1994-2001 — Third Generation
The third generation — the bug eye — is the one that most folks associate with the Integra nameplate. It was the one that brought us the Type R, and it lasted for eight long model years, double the length of time seen from the previous Integras.
Before we get to the Type R, though, the 1994-1996 model years saw this third generation get off the ground. Acura launched with both the standard models and the VTEC-equipped GS-R. Both could be had in either three-door hatchback or four-door sedan forms. The standard RS and LS trims were fitted with a 1.8-liter four-cylinder that made 142 horsepower and 127 pound-feet of torque (this would later be revised down to 140 horsepower). Meanwhile, the GS-R had a screaming 170 horsepower and 128 pound-feet of torque from its 1.8-liter four-cylinder VTEC engine — this one redlined at 8,100 rpm, and was only offered with a five-speed manual.
Things got extra good in 1997 when Acura decided to bestow us with the Integra Type R. You’ve likely already read about this model multiple times over, but here’s a quick rundown: It had a seam-welded body/chassis, upgraded suspension, bigger brakes, limited-slip differential and a hand-built 1.8-liter four-cylinder engine that made 195 horsepower and 130 pound-feet of torque. It weighed 33 pounds less than a GS-R, and features a bunch of exterior and interior modifications, most obvious of the bunch being the massive wing in back. We got the Type R for 1997 and 1998 before it took one year off and came back for both the 2000 and 2001 model years.
In between all this, Acura did give the Integra a light refresh. The 1998 model got revised bumpers, new lights and a few minor interior improvements. It went out of production after the 2001 model year, which is the same year it earned stardom in The Fast and the Furious.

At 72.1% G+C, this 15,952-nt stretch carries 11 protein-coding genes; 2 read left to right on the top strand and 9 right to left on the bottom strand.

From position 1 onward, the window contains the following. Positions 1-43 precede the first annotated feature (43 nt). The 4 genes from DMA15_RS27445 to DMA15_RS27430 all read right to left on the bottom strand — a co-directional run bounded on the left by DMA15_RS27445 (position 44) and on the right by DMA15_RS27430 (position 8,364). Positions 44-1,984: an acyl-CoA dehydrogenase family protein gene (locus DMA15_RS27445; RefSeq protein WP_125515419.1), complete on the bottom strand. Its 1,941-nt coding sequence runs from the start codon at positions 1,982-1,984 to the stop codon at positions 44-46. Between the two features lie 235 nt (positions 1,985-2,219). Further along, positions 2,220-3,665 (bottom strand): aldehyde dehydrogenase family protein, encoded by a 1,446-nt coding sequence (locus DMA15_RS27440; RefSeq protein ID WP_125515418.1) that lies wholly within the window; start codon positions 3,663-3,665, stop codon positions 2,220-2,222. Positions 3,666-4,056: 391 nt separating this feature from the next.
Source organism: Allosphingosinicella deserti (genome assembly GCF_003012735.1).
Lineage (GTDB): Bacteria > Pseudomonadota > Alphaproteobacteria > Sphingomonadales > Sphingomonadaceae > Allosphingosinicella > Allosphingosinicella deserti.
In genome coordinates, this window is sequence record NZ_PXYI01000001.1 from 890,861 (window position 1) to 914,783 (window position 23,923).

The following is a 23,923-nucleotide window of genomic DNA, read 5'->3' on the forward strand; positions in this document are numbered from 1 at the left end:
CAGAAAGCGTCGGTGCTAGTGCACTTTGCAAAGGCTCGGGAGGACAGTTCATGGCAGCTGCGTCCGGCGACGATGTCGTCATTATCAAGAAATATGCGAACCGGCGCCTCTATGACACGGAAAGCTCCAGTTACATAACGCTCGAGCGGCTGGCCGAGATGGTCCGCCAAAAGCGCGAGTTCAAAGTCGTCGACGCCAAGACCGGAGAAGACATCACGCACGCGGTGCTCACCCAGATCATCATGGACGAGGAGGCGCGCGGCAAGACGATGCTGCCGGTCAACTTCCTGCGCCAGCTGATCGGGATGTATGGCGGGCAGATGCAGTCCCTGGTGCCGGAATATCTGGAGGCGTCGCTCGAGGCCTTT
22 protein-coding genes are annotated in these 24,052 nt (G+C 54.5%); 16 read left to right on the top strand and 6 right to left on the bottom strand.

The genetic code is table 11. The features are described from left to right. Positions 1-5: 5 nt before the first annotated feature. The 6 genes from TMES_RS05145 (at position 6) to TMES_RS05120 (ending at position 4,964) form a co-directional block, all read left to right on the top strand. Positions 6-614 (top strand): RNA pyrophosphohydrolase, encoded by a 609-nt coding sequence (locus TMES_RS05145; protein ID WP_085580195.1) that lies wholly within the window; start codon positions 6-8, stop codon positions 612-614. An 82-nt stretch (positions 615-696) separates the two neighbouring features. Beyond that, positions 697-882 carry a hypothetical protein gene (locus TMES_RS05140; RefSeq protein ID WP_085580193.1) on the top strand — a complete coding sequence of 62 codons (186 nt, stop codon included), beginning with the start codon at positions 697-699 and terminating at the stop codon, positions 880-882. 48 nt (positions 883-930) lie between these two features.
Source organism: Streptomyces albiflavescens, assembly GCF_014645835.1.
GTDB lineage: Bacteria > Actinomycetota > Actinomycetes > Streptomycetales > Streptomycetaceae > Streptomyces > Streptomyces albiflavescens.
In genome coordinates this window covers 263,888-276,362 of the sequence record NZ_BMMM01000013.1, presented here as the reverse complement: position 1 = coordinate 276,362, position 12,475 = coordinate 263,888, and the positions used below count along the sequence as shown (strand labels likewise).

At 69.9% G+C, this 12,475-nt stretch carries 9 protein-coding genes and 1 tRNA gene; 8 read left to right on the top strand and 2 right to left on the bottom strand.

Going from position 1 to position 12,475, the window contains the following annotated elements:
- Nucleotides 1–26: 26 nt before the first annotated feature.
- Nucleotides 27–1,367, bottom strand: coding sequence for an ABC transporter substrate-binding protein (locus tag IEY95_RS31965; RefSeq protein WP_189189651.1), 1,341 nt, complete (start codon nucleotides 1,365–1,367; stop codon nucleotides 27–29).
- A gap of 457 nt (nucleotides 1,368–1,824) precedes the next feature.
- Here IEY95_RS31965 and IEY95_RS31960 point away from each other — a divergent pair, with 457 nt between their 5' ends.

Bonus: 2002-2006 — Fourth Generation (RSX)
The fourth-gen “Integra” was called the RSX in the U.S., but it was named the Integra and fitted with a Honda badge internationally. Spiritually, it’s where the Integra died in the U.S., and it’s where the new one will pick back up. Acura only offered it in three-door hatchback form, and power was up massively from the Integra it replaced.
A base RSX had a 2.0-liter four-cylinder that made 160 horsepower and 141 pound-feet of torque. Meanwhile, the 2002-2004 Type S model featured a high-revving VTEC version of this engine that produced a huge 200 horsepower and 142 pound-feet of torque.
The RSX saw one refresh before its death, but it was a good one. Acura upgraded the Type S to 210 horsepower and 143 pound-feet of torque, and upgraded the suspension while it was at it. The appearance was slightly changed, too, as it gained new bumpers, lights and some interior bits.
We haven’t seen another car in the same vein as the Integra from Acura since the RSX wrapped up in 2006. The ILX has been a disappointment when it comes to sport compact luxury cars, but Acura’s performance renaissance with the NSX and return of the Type S gives us hope that the new Integra will be a return to former greatness.